In fact, though the dominant paradigm governing the approach to evanglization through the media is an instrumental one, as far back as 1990, The Christian Message in a Computer Culture had pointed out that "one no longer thinks or speaks of social communications as mere instruments or technologies. Rather they are now seen as part of a still unfolding culture" (John Paul II, 199a, [paragraph]6). On the whole, this insight has not been taken up or explored in other official documents dealing with the Internet. However, the phrase is later cited with approval by Babin and Zukowski (2002) who argue that evangelization is not simply about "amplifying a doctrinal speech with the media" but rather of transforming the communication system.
Spadaro (2010, p. 258) also argues that the Internet is not just a tool but a cultural environment ("Internet infatti non e un semplice 'strumento' di comunicazione che si pud usare o meno, ma un <
Benedict XV in his third message for World Communications Day, has now introduced the idea of "info-ethics." He observes that "it is essential that social communications should assiduously defend the person and fully respect human dignity. Many people now think there is a need, in this sphere, for 'info-ethics,' just as we have bioethics in the field of medicine and in scientific research linked to life " (Benedict XVI, 2008, #4). It remains to be seen if this idea is taken up further in official Catholic thinking and if has the potential to broaden the Church's approach to consideration of ethical issues and the Internet (McDonnell, 2009).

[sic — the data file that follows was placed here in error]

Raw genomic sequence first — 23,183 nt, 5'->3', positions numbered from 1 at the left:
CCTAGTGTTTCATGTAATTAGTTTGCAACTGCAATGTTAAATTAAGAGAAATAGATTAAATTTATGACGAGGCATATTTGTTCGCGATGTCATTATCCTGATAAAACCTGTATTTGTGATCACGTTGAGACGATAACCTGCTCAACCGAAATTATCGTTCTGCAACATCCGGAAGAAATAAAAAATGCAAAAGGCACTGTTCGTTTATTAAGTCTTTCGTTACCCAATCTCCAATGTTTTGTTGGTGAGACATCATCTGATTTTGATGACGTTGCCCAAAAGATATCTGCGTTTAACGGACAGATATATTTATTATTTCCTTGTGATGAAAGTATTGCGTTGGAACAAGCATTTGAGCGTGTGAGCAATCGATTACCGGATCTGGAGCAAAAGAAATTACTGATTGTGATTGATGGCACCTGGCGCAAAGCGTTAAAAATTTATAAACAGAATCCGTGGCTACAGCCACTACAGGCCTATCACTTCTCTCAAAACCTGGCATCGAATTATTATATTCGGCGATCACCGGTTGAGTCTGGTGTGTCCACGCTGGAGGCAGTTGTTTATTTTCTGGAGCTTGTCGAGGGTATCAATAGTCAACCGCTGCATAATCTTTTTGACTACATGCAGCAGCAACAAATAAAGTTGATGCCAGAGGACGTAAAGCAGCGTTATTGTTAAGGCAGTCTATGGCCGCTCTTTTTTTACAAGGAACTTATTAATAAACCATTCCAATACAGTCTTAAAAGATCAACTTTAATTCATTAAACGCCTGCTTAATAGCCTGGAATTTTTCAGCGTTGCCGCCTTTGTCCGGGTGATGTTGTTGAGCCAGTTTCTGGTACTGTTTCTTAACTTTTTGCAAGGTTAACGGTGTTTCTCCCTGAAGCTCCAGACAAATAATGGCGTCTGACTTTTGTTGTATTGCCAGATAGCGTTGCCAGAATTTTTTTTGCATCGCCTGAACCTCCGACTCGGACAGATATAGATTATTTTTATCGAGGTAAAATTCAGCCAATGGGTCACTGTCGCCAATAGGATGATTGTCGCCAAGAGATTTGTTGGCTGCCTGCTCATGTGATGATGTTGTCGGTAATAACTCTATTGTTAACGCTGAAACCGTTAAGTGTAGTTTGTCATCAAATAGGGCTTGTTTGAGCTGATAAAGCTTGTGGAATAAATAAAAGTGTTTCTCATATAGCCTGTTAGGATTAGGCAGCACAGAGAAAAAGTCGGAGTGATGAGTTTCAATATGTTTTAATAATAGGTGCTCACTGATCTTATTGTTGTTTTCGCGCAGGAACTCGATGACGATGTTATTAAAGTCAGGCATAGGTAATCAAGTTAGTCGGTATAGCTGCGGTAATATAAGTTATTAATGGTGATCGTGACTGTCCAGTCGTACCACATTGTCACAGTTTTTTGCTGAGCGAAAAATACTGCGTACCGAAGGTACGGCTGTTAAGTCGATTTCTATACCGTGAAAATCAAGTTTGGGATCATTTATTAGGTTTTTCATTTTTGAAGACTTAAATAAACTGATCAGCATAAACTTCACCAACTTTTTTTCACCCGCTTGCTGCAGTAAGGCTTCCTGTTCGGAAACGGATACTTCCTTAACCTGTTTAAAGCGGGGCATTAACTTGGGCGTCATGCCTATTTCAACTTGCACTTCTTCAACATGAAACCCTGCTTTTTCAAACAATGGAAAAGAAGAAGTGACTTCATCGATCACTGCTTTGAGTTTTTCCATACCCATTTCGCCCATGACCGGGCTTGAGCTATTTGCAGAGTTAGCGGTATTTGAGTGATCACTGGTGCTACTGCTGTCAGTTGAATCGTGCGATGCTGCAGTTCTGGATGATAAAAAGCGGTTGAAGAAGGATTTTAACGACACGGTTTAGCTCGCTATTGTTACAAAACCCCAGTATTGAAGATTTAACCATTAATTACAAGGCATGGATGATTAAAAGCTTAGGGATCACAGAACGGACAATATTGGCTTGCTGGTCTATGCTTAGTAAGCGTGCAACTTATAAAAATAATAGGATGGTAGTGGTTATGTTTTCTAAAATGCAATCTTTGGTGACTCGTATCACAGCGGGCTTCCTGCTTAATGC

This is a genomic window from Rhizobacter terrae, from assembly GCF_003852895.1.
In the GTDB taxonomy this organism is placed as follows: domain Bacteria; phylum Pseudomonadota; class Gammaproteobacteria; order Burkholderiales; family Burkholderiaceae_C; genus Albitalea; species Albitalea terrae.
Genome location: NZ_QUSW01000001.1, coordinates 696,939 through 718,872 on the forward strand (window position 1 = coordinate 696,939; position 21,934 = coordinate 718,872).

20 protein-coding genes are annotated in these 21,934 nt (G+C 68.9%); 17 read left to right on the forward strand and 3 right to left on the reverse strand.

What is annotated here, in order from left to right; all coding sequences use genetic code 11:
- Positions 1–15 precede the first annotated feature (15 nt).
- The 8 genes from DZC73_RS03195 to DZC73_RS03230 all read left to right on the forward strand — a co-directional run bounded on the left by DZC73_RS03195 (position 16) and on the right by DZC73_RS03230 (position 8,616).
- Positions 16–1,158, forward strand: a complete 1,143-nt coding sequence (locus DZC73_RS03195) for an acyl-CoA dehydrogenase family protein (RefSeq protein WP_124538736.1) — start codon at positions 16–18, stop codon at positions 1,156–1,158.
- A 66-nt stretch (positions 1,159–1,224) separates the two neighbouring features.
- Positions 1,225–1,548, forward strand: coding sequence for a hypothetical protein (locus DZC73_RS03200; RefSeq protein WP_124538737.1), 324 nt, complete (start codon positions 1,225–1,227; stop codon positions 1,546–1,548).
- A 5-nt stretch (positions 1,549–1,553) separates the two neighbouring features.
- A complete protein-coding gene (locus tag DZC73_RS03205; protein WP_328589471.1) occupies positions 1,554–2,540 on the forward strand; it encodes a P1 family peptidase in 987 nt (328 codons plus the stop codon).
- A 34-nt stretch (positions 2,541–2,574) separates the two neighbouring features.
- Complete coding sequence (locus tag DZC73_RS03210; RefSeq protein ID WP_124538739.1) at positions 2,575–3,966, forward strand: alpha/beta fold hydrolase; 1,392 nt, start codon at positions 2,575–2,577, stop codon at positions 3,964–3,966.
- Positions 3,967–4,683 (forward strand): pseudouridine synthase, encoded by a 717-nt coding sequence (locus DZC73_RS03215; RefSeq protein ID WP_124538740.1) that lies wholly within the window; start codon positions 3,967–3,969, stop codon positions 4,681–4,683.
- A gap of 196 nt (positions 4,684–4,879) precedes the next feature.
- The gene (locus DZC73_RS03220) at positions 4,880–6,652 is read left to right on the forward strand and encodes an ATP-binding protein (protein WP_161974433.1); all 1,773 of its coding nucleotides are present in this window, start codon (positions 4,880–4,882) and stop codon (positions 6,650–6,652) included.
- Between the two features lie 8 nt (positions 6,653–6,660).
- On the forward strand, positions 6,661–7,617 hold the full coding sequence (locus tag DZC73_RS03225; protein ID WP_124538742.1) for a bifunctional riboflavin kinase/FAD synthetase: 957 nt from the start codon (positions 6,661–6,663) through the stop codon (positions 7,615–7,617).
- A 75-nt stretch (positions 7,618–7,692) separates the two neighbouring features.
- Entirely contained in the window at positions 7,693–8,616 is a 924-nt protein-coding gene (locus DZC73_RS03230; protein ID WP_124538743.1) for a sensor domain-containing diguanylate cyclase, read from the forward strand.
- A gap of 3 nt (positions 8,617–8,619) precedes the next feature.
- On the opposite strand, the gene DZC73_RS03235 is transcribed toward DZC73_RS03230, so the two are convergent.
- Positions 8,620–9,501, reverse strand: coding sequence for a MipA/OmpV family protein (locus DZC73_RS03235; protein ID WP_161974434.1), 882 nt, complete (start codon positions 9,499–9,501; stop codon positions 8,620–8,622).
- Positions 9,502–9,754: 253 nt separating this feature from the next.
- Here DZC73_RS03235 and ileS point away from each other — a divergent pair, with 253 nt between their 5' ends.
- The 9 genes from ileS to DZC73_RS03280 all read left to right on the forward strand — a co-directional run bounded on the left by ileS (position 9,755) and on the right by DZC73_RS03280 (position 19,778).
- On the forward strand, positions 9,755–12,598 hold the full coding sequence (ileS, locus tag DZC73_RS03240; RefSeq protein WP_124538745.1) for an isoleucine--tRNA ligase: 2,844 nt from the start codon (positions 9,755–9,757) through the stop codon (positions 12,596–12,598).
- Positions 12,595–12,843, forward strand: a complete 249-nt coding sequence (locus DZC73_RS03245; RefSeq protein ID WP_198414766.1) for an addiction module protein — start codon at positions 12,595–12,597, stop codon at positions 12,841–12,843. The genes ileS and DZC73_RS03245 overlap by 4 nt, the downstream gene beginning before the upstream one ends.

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Dr. Jim McDonnell
Like the printing press, digital technologies change the context of language--where we use language and how we use it. But where the printing press fostered the various vernacular languages, the Internet, for one, seems to encourage the use of just one: English-language sites predominate. This may change over time, but for now we see a kind of enforced "orthography" in language as well as in the form of presentation (icons, gif images, and so on). The digital technologies also further a change in language use: hypertext replaces the linear patterns of essays, documents, and narratives. Finally, digital languages, as people presently use them, have a strong interpersonal force: email and chat remain by far the most popular forms. The digital languages connect people. (p. 12)
The human person and the human community are the end and measure of the use of the media of social communication; communication should be by persons to persons for the integral development of persons.... A second principle is complementary to the first: The good of persons cannot be realized apart from the common good of the communities to which they belong. (#21-22)
the latest and in many respects most powerful in a line of media--telegraph, telephone, radio, television--that for many people have progressively eliminated time and space as obstacles to communication during the last century and a half. It has enormous consequences for individuals, nations, and the world.... The Internet is being put to many good uses now, with the promise of many more, but much harm also can be done by its improper use. Which it will be, good or harm, is largely a matter of choice--a choice to whose making the Church brings two elements of great importance: her commitment to the dignity of the human person and her long tradition of moral wisdom. (# 2)